The Internal Revenue Service and the Treasury Department have released final regulations on the Premium Tax Credit for health insurance, including rules that allow victims of domestic violence to claim the credit.

The final regulations were issued last Thursday, along with draft forms and new revenue procedures and guidance related to the Affordable Care Act (see IRS Releases Draft Forms for ObamaCare).

Rep. Louise Slaughter, D-N.Y., an original author of the Violence Against Women Act, and Rep. Lloyd Doggett, D-Texas, said the final regulations would allow domestic violence survivors to access ACA benefits.

“To deny survivors of domestic violence access to affordable health care would contradict the spirit of the ACA—a law that ended the insidious practice of allowing insurance companies to label domestic violence as a pre-existing condition and subsequently deny coverage to battered spouses,” Slaughter said in a statement. “I’m glad Treasury has acted swiftly to implement this rule so these survivors are able to access the health care they need and end the cycle of abuse without these unnecessary barriers.”

In March, Slaughter and Doggett, along with 77 of their colleagues, called on the Treasury Department to allow survivors of domestic violence equal access to health care under the Affordable Care Act . Treasury regulations released in May 2012 required married couples to file joint income tax returns to obtain premium tax credits. Under the Affordable Care Act, low- and middle-income Americans, defined as individuals earning less than $44,200 (four times the poverty rate) and families of four earning less than $90,100, are eligible for premium assistance tax credits when purchasing insurance on the individual market. This presents a problem for domestic violence survivors.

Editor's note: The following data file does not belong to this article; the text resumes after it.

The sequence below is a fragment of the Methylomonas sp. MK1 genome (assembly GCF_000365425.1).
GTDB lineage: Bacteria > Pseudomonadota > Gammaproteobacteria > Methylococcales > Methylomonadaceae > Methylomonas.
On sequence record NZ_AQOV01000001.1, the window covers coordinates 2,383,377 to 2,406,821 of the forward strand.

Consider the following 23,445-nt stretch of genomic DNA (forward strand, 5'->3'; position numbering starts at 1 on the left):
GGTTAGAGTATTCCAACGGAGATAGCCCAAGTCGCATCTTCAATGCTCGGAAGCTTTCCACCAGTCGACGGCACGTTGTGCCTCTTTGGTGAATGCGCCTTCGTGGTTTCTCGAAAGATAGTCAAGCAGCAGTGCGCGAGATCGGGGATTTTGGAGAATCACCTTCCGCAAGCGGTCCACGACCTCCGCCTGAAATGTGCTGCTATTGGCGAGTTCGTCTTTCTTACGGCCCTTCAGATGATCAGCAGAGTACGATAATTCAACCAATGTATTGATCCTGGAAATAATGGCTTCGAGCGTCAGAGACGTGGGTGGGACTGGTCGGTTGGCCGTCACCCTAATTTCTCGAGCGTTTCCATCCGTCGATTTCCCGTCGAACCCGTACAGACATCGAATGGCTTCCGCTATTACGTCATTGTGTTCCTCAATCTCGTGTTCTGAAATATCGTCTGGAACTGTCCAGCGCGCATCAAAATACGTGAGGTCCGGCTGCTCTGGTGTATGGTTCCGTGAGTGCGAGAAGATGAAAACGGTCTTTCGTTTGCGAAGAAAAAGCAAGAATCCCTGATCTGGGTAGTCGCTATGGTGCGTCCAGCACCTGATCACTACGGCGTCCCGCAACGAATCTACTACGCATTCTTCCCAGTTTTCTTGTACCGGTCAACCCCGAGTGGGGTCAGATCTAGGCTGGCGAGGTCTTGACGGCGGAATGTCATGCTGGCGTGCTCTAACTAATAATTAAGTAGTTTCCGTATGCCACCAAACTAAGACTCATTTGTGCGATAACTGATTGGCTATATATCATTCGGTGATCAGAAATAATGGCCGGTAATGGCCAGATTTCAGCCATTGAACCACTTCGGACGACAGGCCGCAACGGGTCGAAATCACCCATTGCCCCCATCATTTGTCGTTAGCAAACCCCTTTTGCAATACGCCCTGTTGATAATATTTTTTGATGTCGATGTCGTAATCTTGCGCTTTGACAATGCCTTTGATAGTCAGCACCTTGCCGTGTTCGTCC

The representatives wrote, “To protect themselves from the ongoing threat of violent abuse, it is common for victims of domestic violence to file taxes separately from their spouse.”

A week later, the Treasury and the IRS released guidance providing that “a married individual who is living apart from his or her spouse, and who is unable to file a joint return as a result of domestic abuse, will be permitted to claim a premium tax credit for 2014 while filing a tax return with a filing status of married filing separately.”

In order to accommodate this change, the Department of Health and Human Services extended the enrollment deadline for survivors of domestic violence until May 31. The final regulations allow for survivors of domestic violence and spousal abandonment to claim the tax credits in future open enrollment periods.

For partners who may be financially dependent on an abusive partner, the regulation will also remove a burden that lawmakers argued could subject domestic abuse victims to further danger.

According to the Bureau of Justice Statistic, the likelihood of domestic abuse goes up as incomes go down. Studies have shown economic dependence one of the main reasons why women stay with or return to an abusive partner. Women who are more economically dependent on an abusive partner are also less likely to pursue restraining orders.

"Prompt Treasury action assures the abused that they need not depend upon the abuser for health insurance," said Doggett. "Victims of domestic abuse now have protection for up to three consecutive years to assure access to continuous, discrimination-free health coverage."